SO I just got back from Montreal via Kingston, having read, in the space of 4 days, to students and profs at Queens' and McGill universities, Queen of the Angels High School for relatively well-behaved Catholic girls, and a large audience of mostly older people at the Jewish Public Library. The last event (the only paid one) was a talk about and reading from The Violin Lover, and the high school trip was to teach the girls how to write poetry; at Queens' and at McGill I did a mixture of poetry and prose, groping towards some kind of understanding of what I myself am doing and, not entirely coincidentally, nudging me towards writing a paper for the Bronwen Wallace conference next March.
was that all one sentence? no? good.
ANYHOW initially I was kinda stuck on the polarities of lyric and narrative, the former being a vertical slice of time, an exploration of all the qualities of the moment, resulting, most often, in images, while the latter is the engine of plot, horizontal, sequential cause and effect, etcetera. I've generally understood these not as genres but as aesthetic imperatives: "stop and explore the now" in tension, always, for the artist, with "go on and tell the story". But when someone at Queens' actually asked me what was the big difference for me,in my own work, between writing prose fiction and writing poetry I realized that it wasn't that at all, it was dialogue. After all, dialogue is the imitation of speech while the rest of it is unambiguously textual.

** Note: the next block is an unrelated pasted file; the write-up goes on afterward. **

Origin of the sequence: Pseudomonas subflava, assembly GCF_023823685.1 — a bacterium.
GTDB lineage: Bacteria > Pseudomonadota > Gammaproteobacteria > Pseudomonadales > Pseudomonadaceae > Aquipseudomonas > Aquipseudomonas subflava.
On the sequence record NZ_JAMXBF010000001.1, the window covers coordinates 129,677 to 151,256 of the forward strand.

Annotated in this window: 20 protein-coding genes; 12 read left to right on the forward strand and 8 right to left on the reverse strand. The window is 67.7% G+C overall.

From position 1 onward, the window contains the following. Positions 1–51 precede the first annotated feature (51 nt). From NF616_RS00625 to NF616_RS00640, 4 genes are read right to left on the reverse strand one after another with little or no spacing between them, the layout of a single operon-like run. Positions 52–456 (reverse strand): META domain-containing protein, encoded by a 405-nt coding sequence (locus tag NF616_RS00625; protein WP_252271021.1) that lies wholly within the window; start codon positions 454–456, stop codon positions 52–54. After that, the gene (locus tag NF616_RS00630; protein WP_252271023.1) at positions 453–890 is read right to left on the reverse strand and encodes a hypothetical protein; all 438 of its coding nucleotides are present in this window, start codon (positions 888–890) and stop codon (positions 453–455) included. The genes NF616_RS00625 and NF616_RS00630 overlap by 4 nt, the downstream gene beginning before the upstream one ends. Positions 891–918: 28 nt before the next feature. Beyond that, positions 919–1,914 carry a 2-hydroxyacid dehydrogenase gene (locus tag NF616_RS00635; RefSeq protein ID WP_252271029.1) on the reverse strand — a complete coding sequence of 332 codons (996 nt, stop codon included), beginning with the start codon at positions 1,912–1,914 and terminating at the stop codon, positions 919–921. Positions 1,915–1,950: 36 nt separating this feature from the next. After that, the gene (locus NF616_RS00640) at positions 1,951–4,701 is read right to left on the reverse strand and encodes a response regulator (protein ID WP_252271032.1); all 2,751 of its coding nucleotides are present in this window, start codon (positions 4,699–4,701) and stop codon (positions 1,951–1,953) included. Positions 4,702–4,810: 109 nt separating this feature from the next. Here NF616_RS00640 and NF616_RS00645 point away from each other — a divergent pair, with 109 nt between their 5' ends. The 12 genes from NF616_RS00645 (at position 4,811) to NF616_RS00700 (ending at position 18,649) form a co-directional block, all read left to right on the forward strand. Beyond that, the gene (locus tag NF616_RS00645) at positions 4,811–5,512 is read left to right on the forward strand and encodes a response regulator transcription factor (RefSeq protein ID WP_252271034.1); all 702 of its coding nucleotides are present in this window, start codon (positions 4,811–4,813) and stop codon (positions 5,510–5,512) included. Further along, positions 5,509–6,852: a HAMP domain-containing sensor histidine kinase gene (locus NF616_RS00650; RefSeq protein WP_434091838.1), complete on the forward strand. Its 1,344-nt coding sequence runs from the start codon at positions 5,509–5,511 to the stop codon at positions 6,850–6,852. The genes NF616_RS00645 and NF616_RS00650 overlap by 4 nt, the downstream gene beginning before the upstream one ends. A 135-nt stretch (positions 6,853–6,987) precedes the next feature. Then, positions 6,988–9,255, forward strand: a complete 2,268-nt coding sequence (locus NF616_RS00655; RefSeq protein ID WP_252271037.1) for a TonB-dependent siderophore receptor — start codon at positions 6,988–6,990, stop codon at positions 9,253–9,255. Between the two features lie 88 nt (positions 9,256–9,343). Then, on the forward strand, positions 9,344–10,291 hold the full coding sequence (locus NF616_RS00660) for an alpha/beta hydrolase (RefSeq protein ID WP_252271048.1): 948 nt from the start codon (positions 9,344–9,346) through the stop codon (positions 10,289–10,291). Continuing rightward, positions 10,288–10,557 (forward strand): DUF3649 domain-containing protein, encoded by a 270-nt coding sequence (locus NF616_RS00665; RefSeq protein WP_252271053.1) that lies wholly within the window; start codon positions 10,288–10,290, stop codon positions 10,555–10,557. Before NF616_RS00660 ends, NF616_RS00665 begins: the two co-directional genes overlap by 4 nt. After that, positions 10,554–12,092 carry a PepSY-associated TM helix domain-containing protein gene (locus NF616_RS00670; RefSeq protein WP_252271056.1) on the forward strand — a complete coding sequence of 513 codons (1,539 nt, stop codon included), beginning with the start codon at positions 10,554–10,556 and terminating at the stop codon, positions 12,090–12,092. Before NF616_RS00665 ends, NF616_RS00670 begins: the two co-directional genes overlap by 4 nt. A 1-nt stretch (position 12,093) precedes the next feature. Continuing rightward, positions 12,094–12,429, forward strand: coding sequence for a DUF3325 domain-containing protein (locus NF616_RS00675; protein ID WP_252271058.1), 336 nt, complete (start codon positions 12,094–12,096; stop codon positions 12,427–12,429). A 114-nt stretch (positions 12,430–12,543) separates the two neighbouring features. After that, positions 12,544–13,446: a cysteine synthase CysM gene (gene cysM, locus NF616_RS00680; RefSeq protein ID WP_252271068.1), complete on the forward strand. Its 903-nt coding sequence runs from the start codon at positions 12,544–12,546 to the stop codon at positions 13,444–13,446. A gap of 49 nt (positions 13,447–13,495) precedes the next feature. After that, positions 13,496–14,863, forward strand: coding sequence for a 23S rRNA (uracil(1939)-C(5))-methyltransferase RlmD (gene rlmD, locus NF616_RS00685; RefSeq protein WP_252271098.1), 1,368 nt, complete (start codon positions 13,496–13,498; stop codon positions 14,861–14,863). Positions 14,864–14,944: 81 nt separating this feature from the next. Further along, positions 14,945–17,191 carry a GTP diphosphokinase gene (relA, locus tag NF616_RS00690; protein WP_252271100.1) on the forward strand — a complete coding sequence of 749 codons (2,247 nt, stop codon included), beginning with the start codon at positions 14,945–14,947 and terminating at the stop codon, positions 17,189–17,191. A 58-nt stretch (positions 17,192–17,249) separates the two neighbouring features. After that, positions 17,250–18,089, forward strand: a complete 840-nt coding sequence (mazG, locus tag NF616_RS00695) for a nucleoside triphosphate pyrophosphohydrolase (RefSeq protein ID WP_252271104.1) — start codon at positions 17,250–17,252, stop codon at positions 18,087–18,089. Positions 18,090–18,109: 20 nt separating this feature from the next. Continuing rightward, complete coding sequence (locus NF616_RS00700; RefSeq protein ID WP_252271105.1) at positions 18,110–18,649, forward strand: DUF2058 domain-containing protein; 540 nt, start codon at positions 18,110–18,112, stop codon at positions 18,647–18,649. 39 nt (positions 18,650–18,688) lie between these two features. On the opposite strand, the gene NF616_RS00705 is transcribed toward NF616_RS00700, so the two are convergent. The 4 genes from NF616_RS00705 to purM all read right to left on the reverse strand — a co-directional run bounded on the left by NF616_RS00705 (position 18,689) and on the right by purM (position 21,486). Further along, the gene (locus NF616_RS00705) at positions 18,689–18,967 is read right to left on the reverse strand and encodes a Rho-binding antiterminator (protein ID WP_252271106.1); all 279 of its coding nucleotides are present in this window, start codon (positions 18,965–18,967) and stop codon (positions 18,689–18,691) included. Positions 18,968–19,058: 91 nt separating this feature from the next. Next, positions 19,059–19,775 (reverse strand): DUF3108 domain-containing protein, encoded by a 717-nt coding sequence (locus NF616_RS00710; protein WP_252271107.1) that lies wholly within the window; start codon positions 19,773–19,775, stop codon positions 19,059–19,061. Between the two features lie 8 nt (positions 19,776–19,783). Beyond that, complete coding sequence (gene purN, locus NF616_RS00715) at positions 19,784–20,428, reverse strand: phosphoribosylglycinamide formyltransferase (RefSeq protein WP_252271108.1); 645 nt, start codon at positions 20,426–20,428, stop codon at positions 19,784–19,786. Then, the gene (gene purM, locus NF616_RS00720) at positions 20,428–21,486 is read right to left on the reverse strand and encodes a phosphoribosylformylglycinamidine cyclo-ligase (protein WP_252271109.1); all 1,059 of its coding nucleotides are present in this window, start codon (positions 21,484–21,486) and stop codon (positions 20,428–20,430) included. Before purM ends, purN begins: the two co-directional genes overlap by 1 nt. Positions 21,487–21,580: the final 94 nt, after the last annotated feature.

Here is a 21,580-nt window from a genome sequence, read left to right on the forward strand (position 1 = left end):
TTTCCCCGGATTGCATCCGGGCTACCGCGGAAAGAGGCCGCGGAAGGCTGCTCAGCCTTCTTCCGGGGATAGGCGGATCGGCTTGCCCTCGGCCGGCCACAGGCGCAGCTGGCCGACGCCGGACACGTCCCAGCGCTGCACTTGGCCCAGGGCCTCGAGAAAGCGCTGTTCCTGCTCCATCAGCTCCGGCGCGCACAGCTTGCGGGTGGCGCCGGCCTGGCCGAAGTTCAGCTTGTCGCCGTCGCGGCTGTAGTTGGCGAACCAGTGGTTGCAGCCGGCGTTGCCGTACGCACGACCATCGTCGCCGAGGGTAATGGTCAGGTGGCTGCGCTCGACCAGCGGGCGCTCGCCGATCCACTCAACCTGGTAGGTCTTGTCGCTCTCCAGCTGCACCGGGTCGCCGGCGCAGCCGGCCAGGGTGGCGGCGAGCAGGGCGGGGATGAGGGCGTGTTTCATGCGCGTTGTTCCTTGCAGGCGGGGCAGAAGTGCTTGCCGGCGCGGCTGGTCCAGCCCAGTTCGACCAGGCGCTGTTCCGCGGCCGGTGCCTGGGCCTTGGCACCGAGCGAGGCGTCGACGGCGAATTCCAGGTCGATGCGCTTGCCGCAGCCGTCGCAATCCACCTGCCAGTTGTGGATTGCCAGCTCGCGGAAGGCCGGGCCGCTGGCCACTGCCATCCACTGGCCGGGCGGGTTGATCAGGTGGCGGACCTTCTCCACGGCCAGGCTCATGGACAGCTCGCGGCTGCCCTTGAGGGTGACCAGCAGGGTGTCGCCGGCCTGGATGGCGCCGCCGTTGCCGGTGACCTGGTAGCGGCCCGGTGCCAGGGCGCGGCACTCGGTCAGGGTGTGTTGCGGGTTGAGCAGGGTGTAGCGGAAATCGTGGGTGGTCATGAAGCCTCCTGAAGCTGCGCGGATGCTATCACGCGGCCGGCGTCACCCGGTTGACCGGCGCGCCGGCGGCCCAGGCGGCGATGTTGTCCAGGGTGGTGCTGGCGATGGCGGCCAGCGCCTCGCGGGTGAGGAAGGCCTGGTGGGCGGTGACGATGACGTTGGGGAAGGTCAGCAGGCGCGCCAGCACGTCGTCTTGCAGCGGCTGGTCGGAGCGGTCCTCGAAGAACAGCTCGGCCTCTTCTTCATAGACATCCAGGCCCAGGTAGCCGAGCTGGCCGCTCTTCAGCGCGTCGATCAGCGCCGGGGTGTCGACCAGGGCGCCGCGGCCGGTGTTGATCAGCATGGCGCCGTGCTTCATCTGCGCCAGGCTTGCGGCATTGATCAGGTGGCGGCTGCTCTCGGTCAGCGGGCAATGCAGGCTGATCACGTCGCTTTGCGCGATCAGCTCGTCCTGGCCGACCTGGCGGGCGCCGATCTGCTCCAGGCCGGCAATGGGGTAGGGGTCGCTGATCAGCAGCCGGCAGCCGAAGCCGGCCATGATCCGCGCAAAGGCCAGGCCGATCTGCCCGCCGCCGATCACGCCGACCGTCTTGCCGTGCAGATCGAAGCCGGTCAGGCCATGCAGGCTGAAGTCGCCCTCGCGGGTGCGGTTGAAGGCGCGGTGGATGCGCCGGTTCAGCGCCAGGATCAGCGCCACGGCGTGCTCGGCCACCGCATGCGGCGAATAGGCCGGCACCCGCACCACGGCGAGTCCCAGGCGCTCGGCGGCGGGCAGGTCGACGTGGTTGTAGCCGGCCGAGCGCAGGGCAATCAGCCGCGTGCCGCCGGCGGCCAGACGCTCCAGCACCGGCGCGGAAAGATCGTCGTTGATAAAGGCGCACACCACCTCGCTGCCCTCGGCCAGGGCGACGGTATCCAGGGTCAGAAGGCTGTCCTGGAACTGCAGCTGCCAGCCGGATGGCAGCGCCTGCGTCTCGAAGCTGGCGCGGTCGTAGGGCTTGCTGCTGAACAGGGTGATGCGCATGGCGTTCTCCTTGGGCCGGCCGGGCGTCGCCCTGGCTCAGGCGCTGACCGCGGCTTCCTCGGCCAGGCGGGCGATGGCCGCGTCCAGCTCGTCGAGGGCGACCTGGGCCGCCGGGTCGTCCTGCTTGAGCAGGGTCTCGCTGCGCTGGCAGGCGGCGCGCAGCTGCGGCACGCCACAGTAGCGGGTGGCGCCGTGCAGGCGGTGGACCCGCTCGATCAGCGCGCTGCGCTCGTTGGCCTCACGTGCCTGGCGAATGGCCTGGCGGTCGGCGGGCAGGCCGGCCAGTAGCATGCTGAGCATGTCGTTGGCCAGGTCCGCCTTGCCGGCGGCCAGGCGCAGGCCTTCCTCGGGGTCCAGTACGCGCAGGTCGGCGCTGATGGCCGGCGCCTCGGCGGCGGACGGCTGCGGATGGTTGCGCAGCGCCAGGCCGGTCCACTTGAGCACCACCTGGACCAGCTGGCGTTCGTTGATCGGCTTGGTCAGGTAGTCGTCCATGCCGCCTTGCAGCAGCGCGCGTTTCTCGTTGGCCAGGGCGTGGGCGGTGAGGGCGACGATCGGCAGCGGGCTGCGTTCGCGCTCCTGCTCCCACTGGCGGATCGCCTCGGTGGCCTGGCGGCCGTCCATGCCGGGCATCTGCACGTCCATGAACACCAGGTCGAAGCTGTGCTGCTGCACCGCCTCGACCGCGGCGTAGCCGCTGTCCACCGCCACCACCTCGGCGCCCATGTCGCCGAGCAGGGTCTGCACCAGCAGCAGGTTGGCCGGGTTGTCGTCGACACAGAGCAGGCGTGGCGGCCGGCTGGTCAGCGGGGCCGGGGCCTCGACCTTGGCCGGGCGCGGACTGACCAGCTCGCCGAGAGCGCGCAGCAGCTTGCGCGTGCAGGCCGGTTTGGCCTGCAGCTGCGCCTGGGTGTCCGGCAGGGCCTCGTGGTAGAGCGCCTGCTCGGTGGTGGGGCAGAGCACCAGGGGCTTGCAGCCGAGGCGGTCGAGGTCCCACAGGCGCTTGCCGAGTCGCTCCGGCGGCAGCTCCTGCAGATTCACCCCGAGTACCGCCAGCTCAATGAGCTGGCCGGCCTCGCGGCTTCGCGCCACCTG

This may help me think more clearly about Bron's decision to write stories after so many years arguing that narrative poetry could do everything fiction could. Obviously her short stories are longer than her poems, and have flashbacks, and are written in sentences rather than lines, etcetera, but perhaps the polyphony -- the sense of many voices talking -- was key for her.
Have to think about this more. If anyone else out there is thinking about it too, I'd love to hear from you!!